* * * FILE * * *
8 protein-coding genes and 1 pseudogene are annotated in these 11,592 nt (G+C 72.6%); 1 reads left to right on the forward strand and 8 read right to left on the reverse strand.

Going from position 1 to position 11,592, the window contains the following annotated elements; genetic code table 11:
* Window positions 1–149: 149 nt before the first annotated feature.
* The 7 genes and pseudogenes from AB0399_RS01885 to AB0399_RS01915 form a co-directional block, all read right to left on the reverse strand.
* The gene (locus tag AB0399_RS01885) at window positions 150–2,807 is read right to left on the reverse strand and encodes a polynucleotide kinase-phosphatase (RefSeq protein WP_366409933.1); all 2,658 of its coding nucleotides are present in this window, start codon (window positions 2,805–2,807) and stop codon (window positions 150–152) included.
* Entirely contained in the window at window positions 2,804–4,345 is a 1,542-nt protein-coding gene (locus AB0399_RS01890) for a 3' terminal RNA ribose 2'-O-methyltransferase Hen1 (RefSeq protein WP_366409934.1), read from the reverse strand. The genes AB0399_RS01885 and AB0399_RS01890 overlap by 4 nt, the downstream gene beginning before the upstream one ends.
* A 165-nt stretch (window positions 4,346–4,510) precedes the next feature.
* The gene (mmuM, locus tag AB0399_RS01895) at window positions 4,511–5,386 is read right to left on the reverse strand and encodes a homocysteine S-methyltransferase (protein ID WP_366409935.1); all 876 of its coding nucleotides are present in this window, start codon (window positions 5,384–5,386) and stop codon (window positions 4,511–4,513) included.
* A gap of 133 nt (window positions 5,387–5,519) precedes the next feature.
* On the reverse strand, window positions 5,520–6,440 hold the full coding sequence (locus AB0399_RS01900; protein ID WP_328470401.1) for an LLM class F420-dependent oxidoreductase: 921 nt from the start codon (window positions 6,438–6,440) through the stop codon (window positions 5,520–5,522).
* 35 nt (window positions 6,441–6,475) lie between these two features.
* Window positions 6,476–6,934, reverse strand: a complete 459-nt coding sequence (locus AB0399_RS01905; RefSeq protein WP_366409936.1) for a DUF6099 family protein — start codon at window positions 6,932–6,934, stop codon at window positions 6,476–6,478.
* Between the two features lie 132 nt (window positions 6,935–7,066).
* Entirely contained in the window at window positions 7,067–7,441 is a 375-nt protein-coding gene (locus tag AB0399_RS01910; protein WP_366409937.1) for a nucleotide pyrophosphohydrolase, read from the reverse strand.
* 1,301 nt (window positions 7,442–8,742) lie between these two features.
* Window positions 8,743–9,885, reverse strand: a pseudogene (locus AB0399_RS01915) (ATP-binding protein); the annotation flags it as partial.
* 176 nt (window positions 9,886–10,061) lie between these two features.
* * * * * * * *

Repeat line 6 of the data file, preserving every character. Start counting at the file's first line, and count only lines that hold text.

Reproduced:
* Entirely contained in the window at window positions 2,804–4,345 is a 1,542-nt protein-coding gene (locus AB0399_RS01890) for a 3' terminal RNA ribose 2'-O-methyltransferase Hen1 (RefSeq protein WP_366409934.1), read from the reverse strand. The genes AB0399_RS01885 and AB0399_RS01890 overlap by 4 nt, the downstream gene beginning before the upstream one ends.